The next few weeks of darkness will be the toughest. Our circadian rhythm responding to the long nights. An alarm that rings whilst it is still dark and evenings that start sometime in the middle of the afternoon. The short days distil a refreshed awareness and I find myself pining for light when it is grey and uplifted when the skies are blue and the sun, tilted low, swings its lazy arc.
With dark prevailing the garden sinks into its deepest slumber and, for the first window in months it feels like there is time to take stock and in doing so, a responsibility to make the most of the daylight. This is when I write my winter job list, measuring out the few true weeks of dormancy against the jobs that can happen now and not when the growing season demands your attention. A carefully timed roster of tasks, one giving way to the next, responding to the weather and the gentle shifts in growth that happen despite it being winter.
We have already started by mulching the dahlias and tender salvias that are left in the ground to overwinter. We have also cleared the fallen poplar where it crashed across the snowdrop trail, because their spearing shoots are already visible. We move on in order of priority to cut the hedges alongside the garden as soon as the birds have taken the last of the berries and, when the weather is mild, forge on with winter planting and the very first of the clearances.
In the garden, and after last week’s frosts, we begin to see the first wave of growth being drawn back to earth. The luscious foliage of the daylilies has collapsed in just a week and the mulberry, already bare, reveals a domain that has been hidden for the summer. Its skirt of fallen foliage is already decomposing and under the leaf litter the bulbs that sit in the shadows will soon be showing growth. Without wading in, because there is beauty in this decay and we will leave the garden standing for winter, I plan my moves. They will be gentle for now, cutting back only those perennials that associate with the bulbs to do so whilst I can walk on the ground ahead of their shoots emerging.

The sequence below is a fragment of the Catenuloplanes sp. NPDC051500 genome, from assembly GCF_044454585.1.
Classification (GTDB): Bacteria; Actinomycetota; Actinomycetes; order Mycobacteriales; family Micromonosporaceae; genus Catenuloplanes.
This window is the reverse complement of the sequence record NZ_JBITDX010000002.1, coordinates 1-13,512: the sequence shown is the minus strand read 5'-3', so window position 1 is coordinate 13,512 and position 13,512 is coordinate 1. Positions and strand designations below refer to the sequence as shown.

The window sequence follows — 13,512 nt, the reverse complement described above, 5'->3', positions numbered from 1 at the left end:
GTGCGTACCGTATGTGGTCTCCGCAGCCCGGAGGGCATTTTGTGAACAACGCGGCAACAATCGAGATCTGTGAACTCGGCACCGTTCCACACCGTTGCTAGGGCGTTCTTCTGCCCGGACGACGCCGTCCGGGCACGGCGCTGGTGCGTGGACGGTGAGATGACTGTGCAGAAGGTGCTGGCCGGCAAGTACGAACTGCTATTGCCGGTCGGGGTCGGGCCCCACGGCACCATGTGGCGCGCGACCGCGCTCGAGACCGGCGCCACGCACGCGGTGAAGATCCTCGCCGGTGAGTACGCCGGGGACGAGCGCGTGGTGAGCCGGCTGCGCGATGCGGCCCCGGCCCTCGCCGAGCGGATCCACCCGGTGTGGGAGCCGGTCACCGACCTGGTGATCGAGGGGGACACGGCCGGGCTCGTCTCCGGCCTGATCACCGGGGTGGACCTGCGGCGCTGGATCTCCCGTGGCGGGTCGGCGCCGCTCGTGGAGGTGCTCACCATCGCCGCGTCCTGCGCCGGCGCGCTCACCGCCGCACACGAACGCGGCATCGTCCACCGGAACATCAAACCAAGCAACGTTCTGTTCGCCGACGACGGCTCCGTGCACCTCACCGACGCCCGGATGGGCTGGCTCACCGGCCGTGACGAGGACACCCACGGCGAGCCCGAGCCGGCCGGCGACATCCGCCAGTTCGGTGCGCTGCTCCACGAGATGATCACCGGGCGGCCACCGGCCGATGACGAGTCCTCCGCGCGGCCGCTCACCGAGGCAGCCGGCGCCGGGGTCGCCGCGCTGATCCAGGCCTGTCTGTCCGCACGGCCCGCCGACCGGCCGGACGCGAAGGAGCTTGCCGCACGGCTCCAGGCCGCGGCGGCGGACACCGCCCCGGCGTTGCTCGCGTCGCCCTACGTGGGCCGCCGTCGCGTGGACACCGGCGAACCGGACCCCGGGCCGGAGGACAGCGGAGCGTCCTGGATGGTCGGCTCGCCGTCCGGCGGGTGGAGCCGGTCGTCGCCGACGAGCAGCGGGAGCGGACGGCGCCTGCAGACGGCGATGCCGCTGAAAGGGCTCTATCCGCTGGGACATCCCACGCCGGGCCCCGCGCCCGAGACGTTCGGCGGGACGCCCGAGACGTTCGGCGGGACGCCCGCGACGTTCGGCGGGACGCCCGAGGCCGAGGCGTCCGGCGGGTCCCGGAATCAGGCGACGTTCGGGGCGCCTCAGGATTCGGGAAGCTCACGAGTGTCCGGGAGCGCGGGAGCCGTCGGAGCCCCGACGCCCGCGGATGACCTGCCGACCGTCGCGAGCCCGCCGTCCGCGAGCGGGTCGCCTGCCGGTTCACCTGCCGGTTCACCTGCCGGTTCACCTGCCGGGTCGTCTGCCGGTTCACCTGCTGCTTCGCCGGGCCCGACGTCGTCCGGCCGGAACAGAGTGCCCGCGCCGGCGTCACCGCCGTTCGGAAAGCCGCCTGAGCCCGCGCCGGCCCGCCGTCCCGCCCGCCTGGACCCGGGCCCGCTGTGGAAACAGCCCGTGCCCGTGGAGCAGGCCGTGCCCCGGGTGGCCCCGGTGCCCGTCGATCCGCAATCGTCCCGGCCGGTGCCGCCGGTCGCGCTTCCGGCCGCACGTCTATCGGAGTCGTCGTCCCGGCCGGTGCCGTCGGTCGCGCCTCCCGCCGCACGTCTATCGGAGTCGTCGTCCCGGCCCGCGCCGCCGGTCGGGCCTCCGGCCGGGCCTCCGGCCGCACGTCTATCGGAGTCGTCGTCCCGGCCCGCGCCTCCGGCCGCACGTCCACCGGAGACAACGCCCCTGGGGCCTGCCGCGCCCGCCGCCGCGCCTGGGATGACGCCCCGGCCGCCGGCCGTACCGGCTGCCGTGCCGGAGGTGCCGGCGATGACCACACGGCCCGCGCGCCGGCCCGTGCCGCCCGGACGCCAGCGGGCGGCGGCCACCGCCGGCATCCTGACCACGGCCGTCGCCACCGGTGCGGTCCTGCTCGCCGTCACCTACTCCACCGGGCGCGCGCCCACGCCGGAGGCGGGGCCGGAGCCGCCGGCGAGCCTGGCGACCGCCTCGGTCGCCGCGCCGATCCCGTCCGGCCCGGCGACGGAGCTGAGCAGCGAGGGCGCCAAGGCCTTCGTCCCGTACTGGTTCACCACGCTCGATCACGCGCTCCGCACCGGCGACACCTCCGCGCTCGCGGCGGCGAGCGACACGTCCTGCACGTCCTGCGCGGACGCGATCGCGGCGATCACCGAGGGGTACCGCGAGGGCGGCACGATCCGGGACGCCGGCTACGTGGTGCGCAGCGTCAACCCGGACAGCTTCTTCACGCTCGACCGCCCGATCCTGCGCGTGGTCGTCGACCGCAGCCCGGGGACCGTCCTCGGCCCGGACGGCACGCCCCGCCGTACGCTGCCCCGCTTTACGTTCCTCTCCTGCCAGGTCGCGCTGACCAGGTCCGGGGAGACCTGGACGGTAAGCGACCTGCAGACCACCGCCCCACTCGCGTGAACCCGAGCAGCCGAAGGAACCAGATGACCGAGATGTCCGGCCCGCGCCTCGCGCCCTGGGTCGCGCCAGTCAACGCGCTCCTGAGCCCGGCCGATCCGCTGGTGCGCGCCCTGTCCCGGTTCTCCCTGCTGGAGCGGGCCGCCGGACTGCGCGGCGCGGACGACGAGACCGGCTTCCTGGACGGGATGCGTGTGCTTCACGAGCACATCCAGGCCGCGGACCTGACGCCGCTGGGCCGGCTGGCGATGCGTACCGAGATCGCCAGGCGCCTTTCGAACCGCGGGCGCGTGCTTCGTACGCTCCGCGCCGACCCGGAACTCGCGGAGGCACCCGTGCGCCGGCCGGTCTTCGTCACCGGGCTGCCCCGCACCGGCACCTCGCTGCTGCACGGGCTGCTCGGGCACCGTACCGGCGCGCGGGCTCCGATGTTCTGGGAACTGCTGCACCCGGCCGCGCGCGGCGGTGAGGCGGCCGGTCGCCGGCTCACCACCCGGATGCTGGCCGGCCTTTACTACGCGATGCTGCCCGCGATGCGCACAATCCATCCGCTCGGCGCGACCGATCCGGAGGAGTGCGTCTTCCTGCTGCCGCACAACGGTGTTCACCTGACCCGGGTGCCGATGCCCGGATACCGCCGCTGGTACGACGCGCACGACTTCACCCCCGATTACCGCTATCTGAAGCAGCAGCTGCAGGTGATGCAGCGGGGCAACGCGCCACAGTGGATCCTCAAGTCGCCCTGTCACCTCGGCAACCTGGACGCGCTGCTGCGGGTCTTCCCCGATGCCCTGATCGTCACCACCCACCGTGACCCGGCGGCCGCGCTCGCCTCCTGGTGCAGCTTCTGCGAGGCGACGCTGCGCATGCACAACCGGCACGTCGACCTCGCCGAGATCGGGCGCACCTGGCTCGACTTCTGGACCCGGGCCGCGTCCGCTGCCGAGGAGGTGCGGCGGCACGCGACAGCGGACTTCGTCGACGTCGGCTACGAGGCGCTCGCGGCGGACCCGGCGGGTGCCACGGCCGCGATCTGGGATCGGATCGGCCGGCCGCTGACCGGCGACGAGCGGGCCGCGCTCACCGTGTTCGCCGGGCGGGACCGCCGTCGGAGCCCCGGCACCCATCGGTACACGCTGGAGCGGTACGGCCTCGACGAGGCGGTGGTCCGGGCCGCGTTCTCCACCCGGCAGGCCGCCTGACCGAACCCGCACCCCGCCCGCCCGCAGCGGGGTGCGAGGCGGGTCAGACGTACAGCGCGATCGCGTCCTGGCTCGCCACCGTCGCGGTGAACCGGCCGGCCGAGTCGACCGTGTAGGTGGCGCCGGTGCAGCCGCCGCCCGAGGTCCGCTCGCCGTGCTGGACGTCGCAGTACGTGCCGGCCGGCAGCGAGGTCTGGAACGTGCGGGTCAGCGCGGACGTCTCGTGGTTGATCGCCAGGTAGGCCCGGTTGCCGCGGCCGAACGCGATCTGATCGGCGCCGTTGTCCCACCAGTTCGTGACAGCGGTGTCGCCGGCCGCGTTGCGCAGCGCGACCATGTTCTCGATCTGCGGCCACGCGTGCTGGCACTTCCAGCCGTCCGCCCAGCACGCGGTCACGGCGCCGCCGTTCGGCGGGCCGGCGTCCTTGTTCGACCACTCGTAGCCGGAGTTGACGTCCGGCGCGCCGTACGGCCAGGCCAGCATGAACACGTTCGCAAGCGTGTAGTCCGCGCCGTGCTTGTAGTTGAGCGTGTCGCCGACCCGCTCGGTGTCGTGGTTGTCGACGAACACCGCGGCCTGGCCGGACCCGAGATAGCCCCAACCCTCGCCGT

The first clearances, which are a juggling act between one season and the next, make way for the new, but they are selective so that one can savour the spent growth. I have deliberately kept the bulbs to the skirts of the trees and shrubs in the garden, so that we can leave the perennials mostly standing. As much to witness the passage of winter in the garden as to leave it for the life it supports in its decline.
After the first frosts the light and the dark become most apparent. Baptisia blackened by last week’s cold to a slate grey particular to them. The tree peony foliage curled by frost so that it resembles wrought iron. When the weather is wet it is the deepest chestnut brown and hangs on tight until it is torn from the limbs in a gale. Later in the winter, when the noses of erythronium start to poke through, I will carefully remove the foliage that remains to let in the light. For now, we observe the garden drawing itself back and let it do so without too much intervention.
The black pokers of digitalis, the veronicastrum and agastache, which have already had their seed heads gathered by field mice, are never truly black. Made darker for the contrast of what surrounds them, they are best when emerging through the light-catching seedheads of grasses. The molinia in their last week or so of tawniness, never stand well after the frosts, but we have the room here to let them topple and watch them fade to the colour of parchment. The panicum by contrast will stand the duration of the winter as do the miscanthus, their plumage smoky in the wet and incandescent when holding our precious winter light.
I will be out in the garden daily to witness this decline and responding as and when I need to. Noting the new buds already formed under the burnished epimedium foliage and enjoying the glossiness of the wintergreen colchicums when they leaf out. Pulling a giant fennel that came down in a gale and finding that its removal keeps the garden on the right side of feeling neglected is often all that it will take. At its base, you can see it came down to make way for the emerging winter foliage which, like the autumn crocus and cyclamen, uses the winter to feed. Slowly, slowly and subject to what the winter throws at us, we will be left with last standings skeletons. Revealing all that they are made of and in no time at all the beginnings of new life at their feet.
Words: Dan Pearson | Photographs: Huw Morgan
Published 9 December 2023